• Andreas

      Thanks Ben, just tried it and works great. I can spend hours on Veloviewer and not get bored…

    • Mateo A. Ortega

      Double checked with VV, I’ve spent a lot of time with an Edge 500! Wonder if any device will ever eclipse it. The closest device is barely 50% time or distance.

  4. ReHMn

    I keep all activities and data in MS Excel, where each sheet is representing one activity. I can summarize, analyze with a simple formula or create a chart (nope, I do not need graphs there, but I could).
    I can add a screenshot when I arrive home…
    and I have all the body composition data there also.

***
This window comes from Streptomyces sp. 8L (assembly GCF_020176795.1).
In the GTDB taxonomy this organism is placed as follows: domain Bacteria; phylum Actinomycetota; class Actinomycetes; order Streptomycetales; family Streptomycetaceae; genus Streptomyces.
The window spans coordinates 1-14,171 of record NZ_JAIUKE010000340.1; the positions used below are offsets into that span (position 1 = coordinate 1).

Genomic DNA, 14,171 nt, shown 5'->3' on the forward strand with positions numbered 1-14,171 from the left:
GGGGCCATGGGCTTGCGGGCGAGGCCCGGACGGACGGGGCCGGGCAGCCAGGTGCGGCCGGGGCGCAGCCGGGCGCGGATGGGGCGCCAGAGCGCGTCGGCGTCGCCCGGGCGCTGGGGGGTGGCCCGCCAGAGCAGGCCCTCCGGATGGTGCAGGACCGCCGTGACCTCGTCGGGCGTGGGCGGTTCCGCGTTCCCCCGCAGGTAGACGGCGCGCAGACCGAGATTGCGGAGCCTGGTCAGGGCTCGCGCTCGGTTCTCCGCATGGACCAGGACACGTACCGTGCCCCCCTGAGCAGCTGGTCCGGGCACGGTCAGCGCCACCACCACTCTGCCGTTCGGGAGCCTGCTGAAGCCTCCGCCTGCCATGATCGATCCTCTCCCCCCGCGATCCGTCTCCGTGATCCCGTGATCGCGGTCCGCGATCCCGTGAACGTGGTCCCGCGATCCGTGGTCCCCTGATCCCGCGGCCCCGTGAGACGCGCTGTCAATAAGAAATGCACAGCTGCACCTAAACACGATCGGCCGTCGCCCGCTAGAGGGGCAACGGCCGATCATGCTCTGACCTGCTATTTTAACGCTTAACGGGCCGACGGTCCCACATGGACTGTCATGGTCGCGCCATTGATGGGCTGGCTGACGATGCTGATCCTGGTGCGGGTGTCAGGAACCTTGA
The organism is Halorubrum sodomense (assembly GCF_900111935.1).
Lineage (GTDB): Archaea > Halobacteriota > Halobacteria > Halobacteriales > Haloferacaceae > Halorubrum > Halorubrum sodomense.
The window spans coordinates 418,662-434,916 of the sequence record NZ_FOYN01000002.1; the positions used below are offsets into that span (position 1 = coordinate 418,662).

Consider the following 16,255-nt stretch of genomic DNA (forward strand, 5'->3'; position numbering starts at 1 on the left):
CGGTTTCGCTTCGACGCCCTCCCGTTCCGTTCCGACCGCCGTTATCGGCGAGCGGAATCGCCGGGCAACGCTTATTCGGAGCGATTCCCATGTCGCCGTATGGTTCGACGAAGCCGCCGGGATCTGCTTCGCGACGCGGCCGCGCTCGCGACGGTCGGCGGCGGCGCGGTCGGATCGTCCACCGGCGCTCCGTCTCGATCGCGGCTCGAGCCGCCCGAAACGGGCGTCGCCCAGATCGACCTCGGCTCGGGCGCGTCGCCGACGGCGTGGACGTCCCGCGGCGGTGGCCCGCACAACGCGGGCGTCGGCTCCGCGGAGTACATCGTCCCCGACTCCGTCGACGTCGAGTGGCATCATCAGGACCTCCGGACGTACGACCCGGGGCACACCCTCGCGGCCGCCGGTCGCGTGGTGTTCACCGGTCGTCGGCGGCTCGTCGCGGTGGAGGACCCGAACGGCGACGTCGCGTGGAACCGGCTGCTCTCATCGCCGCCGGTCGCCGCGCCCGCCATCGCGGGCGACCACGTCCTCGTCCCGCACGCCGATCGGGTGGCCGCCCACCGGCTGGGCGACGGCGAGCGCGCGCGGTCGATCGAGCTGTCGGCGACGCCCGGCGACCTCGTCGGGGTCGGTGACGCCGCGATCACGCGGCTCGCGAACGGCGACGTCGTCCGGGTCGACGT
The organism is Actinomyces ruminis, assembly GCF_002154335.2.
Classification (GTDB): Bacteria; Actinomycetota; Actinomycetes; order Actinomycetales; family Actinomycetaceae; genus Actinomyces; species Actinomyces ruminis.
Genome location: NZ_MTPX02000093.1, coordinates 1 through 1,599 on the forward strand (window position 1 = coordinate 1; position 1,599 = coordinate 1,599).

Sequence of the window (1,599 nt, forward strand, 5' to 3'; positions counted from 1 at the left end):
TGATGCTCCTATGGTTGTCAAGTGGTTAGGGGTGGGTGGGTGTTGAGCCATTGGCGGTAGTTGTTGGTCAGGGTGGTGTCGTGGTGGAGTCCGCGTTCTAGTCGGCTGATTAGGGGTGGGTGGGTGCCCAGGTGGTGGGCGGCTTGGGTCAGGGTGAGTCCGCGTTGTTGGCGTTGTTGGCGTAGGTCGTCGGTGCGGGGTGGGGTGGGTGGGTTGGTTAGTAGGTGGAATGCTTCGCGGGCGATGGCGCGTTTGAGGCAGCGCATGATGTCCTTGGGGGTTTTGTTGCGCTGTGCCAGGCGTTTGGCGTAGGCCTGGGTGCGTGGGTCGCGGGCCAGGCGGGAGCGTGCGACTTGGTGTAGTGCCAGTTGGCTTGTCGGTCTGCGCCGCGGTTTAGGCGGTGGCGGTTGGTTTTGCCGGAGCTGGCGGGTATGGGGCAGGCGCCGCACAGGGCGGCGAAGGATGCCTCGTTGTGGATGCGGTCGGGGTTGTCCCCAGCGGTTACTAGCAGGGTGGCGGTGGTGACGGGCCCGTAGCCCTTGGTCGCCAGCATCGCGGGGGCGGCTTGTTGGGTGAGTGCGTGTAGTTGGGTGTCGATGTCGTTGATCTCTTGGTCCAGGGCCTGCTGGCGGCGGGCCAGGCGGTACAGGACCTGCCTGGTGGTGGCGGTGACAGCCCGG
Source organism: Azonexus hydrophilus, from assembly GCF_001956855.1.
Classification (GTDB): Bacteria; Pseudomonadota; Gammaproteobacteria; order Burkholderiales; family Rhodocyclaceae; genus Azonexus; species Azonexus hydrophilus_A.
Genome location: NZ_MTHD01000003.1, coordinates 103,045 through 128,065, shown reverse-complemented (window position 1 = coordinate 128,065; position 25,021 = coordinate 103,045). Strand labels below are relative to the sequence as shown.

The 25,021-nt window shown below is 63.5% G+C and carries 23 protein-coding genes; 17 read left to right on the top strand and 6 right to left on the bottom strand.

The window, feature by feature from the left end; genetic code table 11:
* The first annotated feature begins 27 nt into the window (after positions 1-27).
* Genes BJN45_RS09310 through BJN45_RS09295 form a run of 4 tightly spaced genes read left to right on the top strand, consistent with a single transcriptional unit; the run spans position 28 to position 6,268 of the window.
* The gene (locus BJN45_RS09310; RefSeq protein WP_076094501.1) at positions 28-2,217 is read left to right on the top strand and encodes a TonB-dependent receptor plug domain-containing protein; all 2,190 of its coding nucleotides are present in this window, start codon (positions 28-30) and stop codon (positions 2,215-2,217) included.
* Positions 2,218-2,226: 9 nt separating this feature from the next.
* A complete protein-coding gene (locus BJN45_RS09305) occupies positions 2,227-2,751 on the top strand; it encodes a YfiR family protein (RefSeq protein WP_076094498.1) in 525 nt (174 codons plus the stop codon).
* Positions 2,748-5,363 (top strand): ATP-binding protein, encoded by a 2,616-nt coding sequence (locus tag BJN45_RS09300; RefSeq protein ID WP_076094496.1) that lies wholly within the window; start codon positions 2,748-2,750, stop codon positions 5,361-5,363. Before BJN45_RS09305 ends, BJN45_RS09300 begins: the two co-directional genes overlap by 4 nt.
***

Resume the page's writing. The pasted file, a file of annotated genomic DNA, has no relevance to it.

• Mateo A. Ortega

      Very cool. I’m curious what the data with body comp in it looks like.

    • ReHMN

      Hi Mateo,

      Ask and shell receive…

      Body composition comes from Tanita BC-1000, which is together with BC-1500 compatible only with 310XT and 910XT…
      I do measurement once a week and after every race, because there is significant change on weight, body water and body fat.
      This way I have recorded >350 measurements and I can use the advantage of conditional formatting, filtering, etc…

  5. Jean-Christophe

    Hi Ray,
    You mentioned that Strava tries to remove activities done at same time in two different devices. How does that happen? In the total account? I usually record my rides on a Karoo and a 935 and both are uploaded to Strava. Then Strava displays that I’ve done two rides, myself with myself. I delete the one done on the Karoo most of the time but if I could keep both without worrying, that would be nice. Thanks.